Decided to start this year’s Coast to Crest Challenge with the hike that is almost behind my house, the Lusardi Creek Trail. I have done this trail several times, but this time I decided to use the challenge’s start and finish spot off Camino Del Sur. I typically start from the Black Mountain Sports Park when hiking this trail. I hit the trail just before sunrise, critical since we are having yet another heatwave. I carefully crossed the flowing creek and headed east into the rising sun.
As I approached where I would leave the canyon, I pulled up the annotated AllTrails map. It had me ascending via the Lusardi Creek Trail. I could see a slightly less used trail branching off and I started down it, but after about 20 yards or so, it began to fade away. I returned to the junction and decided I must have misread my map. So, I headed along the other fork. After I felt I had traveled enough for any GPS issues, I rechecked my position, and I was not on the route that AllTrails was showing. I looked at the route, saw the terrain and topo lines, and ventured upward.
Working my way carefully upward, I am thinking I must have done something wrong. I knew I did not have far to go and I am comfortable traveling cross-country. I located the other trail and cruised down it to the selfie spot. Part of me thought about just walking the quarter mile back home and getting the car later, but I really wanted to see if I could find that missing trail from this side.
I worked my way back along the main trail, looking for any signs of a trail. Nope, there was nothing to be found, so I followed the service road I normally use back down into the canyon and eventually back to the car.
Once I was home, I started looking further into this. I knew something was amiss with the route. I pulled up the track again on my phone and on my computer. They were showing two different routes. Crazy! In chatting with Susie, who did it the day before, we discovered she also had AllTrails display the route up Lusardi Creek Trail. Never fear, it seems the issue has been corrected, but it is a good tale of doing your research before hitting the trails.
Since my hiking partner backed out of our planned hike up Volcan Benchmark, I decided to stay in town and complete the 2019-2020 Coast to Crest Challenge. My final hike was to be 6+ miles out to the Lake Hodges Overlook.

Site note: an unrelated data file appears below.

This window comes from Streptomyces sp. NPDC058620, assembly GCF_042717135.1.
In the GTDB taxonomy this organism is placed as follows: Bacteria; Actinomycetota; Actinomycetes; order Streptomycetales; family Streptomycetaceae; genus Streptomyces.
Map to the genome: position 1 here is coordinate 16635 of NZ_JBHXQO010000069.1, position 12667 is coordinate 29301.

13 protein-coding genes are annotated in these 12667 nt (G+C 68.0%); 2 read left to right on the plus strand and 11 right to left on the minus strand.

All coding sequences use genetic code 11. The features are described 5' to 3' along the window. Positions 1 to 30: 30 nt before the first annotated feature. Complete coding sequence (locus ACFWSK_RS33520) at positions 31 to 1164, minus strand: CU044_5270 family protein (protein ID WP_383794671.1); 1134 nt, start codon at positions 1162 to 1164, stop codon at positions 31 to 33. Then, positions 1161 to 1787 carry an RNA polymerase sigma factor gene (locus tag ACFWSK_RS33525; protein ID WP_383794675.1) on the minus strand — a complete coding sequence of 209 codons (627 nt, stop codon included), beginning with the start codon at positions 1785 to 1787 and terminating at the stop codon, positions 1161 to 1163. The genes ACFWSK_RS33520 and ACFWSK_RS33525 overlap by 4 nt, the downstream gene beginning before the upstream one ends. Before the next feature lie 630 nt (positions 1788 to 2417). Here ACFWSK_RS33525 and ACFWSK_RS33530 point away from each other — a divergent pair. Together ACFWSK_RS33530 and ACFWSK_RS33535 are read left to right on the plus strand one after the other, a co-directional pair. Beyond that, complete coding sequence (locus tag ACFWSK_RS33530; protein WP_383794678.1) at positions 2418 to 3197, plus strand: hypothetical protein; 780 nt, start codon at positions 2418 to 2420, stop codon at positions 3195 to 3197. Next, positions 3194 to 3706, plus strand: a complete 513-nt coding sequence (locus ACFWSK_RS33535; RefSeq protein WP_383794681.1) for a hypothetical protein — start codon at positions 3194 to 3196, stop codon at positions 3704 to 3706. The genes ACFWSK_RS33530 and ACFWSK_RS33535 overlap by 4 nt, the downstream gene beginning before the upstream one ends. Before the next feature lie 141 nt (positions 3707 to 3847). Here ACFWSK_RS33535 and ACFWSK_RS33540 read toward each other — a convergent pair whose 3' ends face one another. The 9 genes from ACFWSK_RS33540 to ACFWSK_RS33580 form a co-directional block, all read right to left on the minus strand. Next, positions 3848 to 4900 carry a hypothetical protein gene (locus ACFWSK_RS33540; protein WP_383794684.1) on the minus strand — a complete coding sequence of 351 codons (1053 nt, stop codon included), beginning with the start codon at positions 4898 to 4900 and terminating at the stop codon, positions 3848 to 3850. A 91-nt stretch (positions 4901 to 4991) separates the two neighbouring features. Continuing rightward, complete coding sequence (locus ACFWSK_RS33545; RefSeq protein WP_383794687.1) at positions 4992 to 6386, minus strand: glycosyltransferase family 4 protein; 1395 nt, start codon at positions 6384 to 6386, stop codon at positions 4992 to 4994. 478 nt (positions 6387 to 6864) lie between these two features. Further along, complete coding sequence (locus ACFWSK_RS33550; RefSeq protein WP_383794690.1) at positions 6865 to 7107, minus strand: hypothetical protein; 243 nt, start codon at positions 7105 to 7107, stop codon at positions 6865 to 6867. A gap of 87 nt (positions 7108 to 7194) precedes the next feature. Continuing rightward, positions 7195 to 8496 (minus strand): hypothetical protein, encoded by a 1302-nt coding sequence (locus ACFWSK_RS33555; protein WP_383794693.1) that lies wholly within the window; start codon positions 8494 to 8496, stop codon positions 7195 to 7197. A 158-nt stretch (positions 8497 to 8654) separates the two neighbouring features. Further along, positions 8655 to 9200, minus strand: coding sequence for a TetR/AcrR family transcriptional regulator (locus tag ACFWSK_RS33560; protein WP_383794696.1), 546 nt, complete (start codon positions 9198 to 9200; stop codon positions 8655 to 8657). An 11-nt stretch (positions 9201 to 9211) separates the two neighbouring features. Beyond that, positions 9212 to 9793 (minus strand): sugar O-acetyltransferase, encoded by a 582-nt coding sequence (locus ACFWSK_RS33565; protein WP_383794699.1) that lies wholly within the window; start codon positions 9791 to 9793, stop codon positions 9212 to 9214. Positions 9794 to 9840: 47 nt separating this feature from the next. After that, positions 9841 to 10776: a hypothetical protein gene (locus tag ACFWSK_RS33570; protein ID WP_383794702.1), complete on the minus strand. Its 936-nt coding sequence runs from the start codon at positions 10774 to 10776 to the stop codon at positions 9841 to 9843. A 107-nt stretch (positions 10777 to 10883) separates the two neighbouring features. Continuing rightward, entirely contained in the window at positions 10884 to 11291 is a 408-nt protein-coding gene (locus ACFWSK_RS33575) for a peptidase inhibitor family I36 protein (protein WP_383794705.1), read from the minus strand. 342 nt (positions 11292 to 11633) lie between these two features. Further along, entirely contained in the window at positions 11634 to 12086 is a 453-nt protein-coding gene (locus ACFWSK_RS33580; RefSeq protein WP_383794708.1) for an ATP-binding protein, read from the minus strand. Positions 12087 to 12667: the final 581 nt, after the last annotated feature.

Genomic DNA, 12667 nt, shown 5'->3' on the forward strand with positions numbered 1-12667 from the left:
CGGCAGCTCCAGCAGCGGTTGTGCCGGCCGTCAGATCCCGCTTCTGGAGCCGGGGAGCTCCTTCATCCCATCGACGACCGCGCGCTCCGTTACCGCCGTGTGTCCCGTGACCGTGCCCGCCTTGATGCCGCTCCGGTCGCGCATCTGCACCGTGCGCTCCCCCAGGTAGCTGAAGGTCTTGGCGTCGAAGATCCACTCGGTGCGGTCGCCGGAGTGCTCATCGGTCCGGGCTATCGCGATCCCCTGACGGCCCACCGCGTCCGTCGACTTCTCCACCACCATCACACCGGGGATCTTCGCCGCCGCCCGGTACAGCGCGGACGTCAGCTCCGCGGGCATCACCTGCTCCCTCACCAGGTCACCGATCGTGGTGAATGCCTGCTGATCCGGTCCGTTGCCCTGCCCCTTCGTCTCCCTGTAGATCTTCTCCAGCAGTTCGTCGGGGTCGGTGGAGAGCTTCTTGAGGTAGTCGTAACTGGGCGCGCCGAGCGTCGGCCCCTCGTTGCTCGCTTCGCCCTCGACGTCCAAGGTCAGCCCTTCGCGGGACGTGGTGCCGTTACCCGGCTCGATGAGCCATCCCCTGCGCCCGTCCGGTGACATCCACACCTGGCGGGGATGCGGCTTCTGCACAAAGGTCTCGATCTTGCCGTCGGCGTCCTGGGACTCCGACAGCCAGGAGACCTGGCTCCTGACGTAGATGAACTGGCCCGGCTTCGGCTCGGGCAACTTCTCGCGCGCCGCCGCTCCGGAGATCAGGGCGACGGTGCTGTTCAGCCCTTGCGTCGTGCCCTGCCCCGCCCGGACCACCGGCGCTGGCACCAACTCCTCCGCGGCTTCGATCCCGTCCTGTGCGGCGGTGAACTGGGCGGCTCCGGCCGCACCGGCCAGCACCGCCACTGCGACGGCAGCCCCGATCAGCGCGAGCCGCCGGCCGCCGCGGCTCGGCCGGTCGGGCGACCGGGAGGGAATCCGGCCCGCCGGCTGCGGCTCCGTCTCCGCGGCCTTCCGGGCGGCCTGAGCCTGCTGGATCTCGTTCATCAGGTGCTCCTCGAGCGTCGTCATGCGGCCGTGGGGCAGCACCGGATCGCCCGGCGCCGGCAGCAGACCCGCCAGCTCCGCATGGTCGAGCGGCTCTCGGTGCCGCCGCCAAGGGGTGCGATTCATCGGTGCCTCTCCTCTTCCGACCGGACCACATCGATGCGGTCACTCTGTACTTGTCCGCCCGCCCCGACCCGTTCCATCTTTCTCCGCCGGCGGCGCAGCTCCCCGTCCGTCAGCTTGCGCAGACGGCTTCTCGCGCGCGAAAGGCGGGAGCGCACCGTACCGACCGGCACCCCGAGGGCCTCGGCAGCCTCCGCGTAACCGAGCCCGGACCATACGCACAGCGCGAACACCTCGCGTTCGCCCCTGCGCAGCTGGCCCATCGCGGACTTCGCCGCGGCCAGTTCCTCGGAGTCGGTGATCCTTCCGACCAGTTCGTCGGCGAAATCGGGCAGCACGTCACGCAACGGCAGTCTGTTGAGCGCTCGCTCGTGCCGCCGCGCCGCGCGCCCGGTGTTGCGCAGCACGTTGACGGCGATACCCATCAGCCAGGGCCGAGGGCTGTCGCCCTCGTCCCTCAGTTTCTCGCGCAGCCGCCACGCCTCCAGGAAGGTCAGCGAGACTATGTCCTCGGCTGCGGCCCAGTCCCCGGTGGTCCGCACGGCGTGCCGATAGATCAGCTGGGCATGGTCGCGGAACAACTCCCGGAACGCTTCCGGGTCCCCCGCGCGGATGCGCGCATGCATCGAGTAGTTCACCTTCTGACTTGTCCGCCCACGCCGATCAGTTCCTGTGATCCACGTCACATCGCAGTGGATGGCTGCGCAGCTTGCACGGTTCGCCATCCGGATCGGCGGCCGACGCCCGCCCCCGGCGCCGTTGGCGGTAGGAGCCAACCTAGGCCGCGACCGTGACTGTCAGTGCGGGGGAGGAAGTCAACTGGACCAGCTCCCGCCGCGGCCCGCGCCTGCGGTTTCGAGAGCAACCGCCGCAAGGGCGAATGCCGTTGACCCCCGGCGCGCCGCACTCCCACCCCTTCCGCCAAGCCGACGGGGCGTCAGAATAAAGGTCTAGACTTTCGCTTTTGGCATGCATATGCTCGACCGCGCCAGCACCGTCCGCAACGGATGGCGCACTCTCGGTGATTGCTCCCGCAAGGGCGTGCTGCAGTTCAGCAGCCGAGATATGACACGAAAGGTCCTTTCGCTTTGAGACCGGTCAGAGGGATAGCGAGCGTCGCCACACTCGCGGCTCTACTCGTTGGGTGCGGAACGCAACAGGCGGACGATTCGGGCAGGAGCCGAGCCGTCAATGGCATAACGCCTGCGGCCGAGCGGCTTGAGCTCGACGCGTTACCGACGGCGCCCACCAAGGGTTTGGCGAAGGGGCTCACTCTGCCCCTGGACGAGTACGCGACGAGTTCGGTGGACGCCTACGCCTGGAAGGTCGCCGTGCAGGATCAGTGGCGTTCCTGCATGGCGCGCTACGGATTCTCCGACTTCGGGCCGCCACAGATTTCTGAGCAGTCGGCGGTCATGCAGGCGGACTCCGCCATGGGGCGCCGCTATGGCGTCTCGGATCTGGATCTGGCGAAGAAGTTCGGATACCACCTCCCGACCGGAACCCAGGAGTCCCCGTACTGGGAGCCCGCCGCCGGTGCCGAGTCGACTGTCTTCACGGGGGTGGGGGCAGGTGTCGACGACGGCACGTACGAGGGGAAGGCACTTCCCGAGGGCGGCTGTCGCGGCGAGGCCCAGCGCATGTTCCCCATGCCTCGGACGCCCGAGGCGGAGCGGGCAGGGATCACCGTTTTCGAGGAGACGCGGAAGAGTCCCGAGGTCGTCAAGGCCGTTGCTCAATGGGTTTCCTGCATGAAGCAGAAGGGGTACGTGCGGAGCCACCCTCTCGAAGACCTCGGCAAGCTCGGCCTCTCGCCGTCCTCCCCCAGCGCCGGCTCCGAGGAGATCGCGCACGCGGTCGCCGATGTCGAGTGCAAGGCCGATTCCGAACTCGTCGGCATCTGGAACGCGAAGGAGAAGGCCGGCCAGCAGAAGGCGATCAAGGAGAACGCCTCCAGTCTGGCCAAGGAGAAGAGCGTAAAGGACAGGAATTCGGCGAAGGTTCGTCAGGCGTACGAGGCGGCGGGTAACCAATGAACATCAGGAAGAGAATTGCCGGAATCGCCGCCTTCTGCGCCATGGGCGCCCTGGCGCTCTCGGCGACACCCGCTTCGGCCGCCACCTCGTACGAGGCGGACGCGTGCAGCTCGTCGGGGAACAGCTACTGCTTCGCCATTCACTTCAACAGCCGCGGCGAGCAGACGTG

The trail begins with a good steep climb for the first mile and a quarter. One of the rewards of the climb was a nice vista of the peaks to the north and east. In fact, snow-capped San G was even visible in the distance.
As I continued my climb, I could see the “Way-Up Trail” across the ravine. Just past the summit, I turned north and worked my way up and down toward the overlook.
The shimmering waters of the Olivenhain reservoir stood to the west of me.
Eventually, I reached the overlook and took my required selfie. A small peak stood just a bit further to the south, so I had to go climb it. This peak is the official Lake Hodges overlook.
In fact, it had a small survey marker and a post on the summit! I snapped a few more photos and headed back. With that, my C2C Challenge was done! Can’t wait until the next one!
Besides working on completing the Sierra Club San Diego 100 peaks list, I am also working on completing the San Dieguito’s River Foundations’ Coast to Crest Challenge. I knocked off three of the five hikes around New Years’. With my usual peak-bagging partners occupied, I decided to go do one of the remaining hikes, Santa Ysabel West Preserve.
Dave Myron and I pulled into the empty parking lot just before 8 am. Thankfully, the gate was already open. We geared up and headed off. The entire trail is about 5.5 long and follows a lollipop pattern. This challenge requires a selfie at a particular spot along the trail, in this case near the top of the lollipop.